The Oakers, who play in Division II, captured their first championship in eight years by sweeping defending champ Portsmouth by identical scores of 4-2.

Senior co-captain Nick Paiva, the Oakers’ leading scorer, was voted the MVP award after scoring four goals and assisting on another during Coventry’s run to the title.

Because of a decline in registrations, North Providence and Johnston combined to form a co-op team this season in Division III.

That merger paid big dividends when the team swept Mount Hope by scores of 3-0 and 4-0 to claim the state title.

Damon Ascenzi was named the MVP while goalie Matt Dominique, who celebrated his birthday on the day on the final game, made a combined total of 49 saves in the tournament.


The Mount St. Charles girls joined their male counterparts in the winner’s circle by sweeping Bay View Academy 2-0 and 7-1 to capture the state championship.

It was the sixth title for the Mounties since the Interscholastic League added girls’ hockey nine years ago and prevented Bay View from retaining its crown.

MSC senior captain Brianna Nardowy was voted MVP honors. Among other things, she assisted on five goals in the two games.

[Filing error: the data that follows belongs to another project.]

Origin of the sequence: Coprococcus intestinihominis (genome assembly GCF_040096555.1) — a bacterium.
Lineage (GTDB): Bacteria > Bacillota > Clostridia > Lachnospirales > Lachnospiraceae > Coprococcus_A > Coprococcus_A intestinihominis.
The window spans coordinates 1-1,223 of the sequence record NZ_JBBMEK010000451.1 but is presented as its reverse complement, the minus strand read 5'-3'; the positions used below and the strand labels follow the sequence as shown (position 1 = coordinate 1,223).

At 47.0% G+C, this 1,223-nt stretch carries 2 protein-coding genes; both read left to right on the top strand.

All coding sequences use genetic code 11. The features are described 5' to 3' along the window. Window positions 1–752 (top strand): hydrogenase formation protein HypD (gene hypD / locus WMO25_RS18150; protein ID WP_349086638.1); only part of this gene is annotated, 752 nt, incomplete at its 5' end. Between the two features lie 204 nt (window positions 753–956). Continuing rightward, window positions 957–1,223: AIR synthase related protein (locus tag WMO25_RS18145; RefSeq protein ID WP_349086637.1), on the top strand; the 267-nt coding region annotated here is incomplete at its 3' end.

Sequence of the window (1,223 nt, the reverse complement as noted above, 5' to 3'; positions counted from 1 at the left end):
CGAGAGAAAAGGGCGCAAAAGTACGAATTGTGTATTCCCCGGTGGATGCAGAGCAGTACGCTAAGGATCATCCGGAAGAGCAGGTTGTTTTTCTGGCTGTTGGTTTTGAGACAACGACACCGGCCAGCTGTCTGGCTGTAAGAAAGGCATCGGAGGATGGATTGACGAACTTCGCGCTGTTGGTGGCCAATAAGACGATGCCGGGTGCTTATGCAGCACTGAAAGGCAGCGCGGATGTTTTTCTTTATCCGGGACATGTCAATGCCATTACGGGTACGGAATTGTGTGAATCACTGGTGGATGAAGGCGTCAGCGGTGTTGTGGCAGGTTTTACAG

Sarah Erban kicked out 20 shots to earn the shutout in Game 1.


While his official name wasn’t Mr. Baseball, it might as well have been considering his passion for the game.

Rhode Island lost arguably one of the most successful and popular coaches in state history – regardless of sport – with the recent passing of Val Innocente at age 75.

Innocente’s baseball career spanned four decades.

Among other things, he was Hendricken’s head baseball coach in the 1980s and led the Hawks to a string of state championships.

He also coached American Legion baseball and at Roger Williams University.

To say his wit and personality will be missed is a major understatement.

Mike Scandura has been covering high school sports, college basketball, football and hockey, plus minor league baseball in Rhode Island since the early 1970s. A native of Oswego, N.Y. he’s a member of the Words Unlimited Hall of Fame which is the statewide organization of sportswriters, sportscasters and sports publicists.